by Taeyoung Doh, Guangye Cao, and Daniel Molling – Economic Review, Federal Reserve Bank of Kansas City
The recent financial crisis has reignited interest in whether monetary policy should respond to financial stability concerns such as asset price bubbles. Before the crisis, many believed monetary policy should respond to these concerns only to the extent they significantly alter the future outlook for inflation or unemployment. Proponents of this view regarded promoting financial stability by raising the cost of borrowing more than the outlook for inflation or unemployment warranted as undesirable because it might conflict with macroeconomic stability. However, the severity of the 2007-08 financial crisis and subsequent slow recovery challenged this view.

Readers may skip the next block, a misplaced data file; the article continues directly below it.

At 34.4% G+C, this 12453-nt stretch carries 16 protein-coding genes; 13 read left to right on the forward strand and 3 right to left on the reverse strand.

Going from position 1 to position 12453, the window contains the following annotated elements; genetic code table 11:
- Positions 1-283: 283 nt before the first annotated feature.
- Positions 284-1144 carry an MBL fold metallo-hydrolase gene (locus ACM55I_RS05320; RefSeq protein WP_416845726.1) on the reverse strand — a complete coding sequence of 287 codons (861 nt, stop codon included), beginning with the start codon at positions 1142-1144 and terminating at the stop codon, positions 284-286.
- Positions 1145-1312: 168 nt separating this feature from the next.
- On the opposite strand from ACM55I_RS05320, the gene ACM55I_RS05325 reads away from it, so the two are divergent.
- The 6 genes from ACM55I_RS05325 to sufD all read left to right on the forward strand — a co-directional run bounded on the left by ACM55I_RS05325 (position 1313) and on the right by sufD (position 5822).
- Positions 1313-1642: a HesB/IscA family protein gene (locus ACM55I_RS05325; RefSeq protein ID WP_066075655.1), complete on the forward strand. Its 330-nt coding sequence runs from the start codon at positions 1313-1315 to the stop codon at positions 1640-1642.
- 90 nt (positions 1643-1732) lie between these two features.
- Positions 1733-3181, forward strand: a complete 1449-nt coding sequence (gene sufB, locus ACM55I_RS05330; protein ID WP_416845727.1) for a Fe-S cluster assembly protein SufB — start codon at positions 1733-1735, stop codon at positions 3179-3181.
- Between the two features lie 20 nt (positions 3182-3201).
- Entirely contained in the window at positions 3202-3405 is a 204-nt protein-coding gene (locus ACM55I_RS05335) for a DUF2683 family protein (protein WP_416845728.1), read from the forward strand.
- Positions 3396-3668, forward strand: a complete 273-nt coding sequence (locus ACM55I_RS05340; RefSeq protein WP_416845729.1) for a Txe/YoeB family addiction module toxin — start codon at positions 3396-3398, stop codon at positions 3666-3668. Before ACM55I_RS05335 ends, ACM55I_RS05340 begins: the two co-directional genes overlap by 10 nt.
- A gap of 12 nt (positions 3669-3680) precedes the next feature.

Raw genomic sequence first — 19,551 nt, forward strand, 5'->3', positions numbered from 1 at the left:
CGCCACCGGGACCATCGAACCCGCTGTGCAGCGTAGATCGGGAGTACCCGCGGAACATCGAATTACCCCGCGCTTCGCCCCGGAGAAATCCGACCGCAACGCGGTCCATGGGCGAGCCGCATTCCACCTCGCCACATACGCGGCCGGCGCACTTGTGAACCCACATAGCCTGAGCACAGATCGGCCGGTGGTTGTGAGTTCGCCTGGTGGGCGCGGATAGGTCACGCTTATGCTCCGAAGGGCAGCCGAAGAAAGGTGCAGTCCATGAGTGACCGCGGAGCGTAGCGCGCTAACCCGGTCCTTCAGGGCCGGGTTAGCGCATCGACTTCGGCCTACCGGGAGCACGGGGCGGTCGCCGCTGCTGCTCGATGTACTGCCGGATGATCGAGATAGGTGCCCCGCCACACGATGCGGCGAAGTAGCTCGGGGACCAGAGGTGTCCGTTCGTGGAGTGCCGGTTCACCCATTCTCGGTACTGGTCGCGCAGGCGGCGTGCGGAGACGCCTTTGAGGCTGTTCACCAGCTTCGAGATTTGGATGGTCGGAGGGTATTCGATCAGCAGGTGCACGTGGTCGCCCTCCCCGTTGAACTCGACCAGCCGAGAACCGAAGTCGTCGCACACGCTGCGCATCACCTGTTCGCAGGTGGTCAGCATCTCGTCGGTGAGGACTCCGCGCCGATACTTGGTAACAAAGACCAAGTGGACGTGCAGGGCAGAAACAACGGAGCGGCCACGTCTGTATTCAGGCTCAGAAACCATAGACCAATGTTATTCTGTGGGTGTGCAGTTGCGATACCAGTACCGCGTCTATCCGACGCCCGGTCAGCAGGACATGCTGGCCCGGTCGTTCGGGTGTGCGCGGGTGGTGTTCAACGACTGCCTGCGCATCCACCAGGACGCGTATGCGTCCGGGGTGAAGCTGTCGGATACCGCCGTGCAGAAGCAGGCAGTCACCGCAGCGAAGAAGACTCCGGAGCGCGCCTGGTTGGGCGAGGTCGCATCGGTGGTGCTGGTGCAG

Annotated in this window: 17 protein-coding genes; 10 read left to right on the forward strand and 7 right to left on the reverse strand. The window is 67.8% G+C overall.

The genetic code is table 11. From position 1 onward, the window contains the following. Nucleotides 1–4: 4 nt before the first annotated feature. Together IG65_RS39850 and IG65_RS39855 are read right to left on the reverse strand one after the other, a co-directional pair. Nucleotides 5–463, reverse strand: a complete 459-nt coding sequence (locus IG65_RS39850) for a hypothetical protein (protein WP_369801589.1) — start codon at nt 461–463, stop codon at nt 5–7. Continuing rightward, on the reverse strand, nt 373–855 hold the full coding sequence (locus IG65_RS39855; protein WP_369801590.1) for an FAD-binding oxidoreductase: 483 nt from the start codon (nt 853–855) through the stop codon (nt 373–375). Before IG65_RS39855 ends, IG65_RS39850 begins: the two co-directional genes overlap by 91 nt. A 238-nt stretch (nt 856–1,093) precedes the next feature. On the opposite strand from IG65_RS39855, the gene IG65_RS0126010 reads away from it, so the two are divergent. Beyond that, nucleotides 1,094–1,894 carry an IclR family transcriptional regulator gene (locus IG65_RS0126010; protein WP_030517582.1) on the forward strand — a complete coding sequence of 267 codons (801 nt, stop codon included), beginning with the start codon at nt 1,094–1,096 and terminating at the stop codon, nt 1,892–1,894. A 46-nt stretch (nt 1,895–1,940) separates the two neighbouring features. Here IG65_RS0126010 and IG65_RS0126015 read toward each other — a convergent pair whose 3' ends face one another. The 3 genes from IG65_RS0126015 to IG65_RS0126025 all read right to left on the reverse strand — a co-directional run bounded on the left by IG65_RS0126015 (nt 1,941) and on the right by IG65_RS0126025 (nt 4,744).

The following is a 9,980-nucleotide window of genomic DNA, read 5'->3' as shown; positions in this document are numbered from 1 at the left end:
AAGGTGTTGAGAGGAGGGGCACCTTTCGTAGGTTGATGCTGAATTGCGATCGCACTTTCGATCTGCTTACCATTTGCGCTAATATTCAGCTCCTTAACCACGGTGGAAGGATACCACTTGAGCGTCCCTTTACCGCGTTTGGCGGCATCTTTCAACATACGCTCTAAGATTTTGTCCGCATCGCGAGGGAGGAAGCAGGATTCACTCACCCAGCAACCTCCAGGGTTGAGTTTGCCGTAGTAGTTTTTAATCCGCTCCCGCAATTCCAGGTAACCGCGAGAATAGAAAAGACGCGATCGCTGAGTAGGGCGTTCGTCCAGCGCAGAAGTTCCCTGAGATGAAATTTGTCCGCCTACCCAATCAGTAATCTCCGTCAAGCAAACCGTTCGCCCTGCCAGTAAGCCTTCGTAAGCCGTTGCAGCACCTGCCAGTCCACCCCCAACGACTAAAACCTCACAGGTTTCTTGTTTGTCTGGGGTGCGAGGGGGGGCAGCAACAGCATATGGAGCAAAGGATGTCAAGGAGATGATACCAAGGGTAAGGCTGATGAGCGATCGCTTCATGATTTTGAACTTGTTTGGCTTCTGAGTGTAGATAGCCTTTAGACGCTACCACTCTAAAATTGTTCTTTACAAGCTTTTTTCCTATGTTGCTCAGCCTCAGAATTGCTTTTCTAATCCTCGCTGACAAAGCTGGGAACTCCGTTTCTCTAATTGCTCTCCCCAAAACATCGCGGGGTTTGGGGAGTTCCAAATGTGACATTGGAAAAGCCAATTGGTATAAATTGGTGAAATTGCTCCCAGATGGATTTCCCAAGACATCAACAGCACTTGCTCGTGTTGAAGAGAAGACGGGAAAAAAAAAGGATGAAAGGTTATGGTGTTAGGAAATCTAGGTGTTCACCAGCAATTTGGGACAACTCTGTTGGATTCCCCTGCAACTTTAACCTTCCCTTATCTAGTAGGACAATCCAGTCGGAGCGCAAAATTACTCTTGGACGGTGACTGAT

Recently, some policymakers have argued that monetary policy can and should play a more active role in preventing financial instability. Adjusting interest rates in response to risk premiums in financial markets could be an effective way to mitigate financial instability and the resulting macroeconomic instability. For example, if investors are underpricing adverse future outcomes, central banks could raise interest rates to increase the cost of risk-taking. Despite the importance of this suggested policy change, thorough investigations of the idea remain scarce.